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    Essential Information on an Essential Issue

    Letter No.24

    9 September, 1995

    Research from psychologist David Fryer shows that unemployment is a mental health issue

    The Reserve Bank is facing intense criticism for it's latest monetary crackdown against inflation (see Diary). Economists have predicted that NZ's job growth at 5% (in the year to June) was going to slow down anyway, but the Reserve Bank's latest moves are seen as a further dampening on job creation.

    A survey reported in the National Bank's Business Outlook says that hiring intentions are at their lowest since the question was first put to business leaders in February 1993. Only 13% of respondents said they were expecting to take on more staff over the next 12 months down from 17% in July. Only 17% said they intended to increase investment, the lowest level since 1992. Arthur Grimes, the Chief economist with the National Bank (formerly the chief economist at the Reserve Bank), says that the Reserve Bank's tight monetary stance will cost new jobs, and will further depress confidence indicators.

    Source - New Zealand Herald 1 September 1995 "Reserve Bank's monetary crackdown seen as wet blanket on job creation" by Patricia Herbert.

    A Dun and Bradstreet survey of company failures last year shows that 916 companies were liquidated last year with an estimated loss of 13,000 jobs. The survey estimates that the company failures cost the economy a total of $628m in the 1994 year. 55% of the company failures were in Auckland, and only 15% in Wellington.
    Source - The Dominion 17 August 1995 "Company failures cost $628m"

    A warning to charities comes from Jim Datson, president of the Fundraising Institute of NZ and a consultant on the voluntary sector. He predicts that large numbers of voluntary welfare agencies will fold over the next few years as NZ witnesses a backlash against charitable giving. He points to government changing ground-rules in the funding of organisations, in effect viewing the welfare agencies as a pot of gold for the government to dip into, and a way to fund primary core welfare services.

    Datson says that the government message is: `We are not going to give organisations subsidies, we are going to be the purchasers of services because that's what the Public Finance Act says that we must do.' But the government does not purchase the whole service, yet still demands that the organisation provides 100% of the service. Organisations entering into contracts were effectively committing their supporters to fund the shortfall through donations.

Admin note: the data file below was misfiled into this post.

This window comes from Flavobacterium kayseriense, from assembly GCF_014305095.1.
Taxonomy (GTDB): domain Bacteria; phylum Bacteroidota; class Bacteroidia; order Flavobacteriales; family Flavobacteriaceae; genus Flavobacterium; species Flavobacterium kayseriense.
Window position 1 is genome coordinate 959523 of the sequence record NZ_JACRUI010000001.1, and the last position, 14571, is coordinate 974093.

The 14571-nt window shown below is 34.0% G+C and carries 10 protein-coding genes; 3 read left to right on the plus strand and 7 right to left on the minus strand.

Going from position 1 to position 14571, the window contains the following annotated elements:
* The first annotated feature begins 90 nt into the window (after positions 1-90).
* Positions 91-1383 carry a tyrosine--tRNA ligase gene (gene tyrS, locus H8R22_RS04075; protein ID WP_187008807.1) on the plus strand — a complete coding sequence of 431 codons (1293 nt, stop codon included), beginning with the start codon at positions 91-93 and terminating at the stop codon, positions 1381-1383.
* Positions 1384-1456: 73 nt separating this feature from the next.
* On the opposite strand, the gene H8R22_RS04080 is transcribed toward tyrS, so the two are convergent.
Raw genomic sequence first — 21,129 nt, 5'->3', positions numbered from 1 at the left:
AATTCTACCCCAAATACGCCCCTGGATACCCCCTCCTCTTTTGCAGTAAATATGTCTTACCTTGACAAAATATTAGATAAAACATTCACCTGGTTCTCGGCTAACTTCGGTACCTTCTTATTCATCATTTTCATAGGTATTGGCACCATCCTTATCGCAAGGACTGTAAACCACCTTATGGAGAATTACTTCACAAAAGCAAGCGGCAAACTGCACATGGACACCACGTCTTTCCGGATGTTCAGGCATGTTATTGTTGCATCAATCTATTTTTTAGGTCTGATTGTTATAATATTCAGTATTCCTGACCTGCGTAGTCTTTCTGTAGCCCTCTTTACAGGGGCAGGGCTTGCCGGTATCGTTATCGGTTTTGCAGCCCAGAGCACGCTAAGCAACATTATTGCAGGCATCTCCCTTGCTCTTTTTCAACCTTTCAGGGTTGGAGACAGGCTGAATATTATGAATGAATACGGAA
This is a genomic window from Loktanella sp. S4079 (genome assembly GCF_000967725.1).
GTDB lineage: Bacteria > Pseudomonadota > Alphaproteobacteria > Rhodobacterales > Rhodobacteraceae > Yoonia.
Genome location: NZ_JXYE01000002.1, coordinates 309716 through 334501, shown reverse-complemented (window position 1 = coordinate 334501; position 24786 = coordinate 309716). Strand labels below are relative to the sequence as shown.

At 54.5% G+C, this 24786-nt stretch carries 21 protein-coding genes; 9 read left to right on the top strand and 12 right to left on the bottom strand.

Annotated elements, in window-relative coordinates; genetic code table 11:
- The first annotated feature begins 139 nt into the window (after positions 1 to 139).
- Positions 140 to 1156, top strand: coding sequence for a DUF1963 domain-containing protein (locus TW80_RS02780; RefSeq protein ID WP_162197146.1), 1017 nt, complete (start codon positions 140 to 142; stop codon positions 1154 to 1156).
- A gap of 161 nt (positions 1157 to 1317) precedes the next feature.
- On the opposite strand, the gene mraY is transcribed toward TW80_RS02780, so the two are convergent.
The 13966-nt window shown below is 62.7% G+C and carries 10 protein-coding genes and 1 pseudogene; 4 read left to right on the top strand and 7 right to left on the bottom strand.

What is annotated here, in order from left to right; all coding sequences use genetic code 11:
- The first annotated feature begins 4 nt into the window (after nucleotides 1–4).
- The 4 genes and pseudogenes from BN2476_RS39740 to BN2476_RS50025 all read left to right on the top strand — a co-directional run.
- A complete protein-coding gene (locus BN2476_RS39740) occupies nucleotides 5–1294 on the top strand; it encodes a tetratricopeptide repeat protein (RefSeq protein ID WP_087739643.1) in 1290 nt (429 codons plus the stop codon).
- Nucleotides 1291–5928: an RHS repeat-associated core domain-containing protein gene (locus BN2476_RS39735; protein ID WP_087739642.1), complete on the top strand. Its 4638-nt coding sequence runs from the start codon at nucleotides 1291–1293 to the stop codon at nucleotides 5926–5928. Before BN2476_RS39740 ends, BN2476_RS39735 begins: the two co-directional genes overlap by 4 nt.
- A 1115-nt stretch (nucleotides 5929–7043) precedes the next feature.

Datson told the : "What is known to most donors at the moment is that they are in fact subsidising a government funded service. Over a period of time an enormous amount of stress is going to occur and we are going to see organisations drop off. We are going to see donor resistance and donor anger ... Donors supporting organisations are becoming a pseudo tax base."

    Source - New Zealand Herald 23 August 1995 "Charities abused as a pot of gold" by Catherine Masters

    Amidst all the focus two months ago on the release of the multi-party accord on the Employment Taskforce recommendations, the major review of the government's Enterprise Assistance measures slipped by without much media interest. The review was looking at current enterprise assistance measures available through the Business Development Boards (BDBs) and the Community Employment Group (CEG). John Chetwin, Secretary of Labour, and Kathy Smith, acting Secretary of Commerce, presented a paper to the Cabinet Committee on Enterprise, Industry and Environment. Photocopies of this paper, obtained under the Official Secrets Act, have been circulating many employment groups over the last month.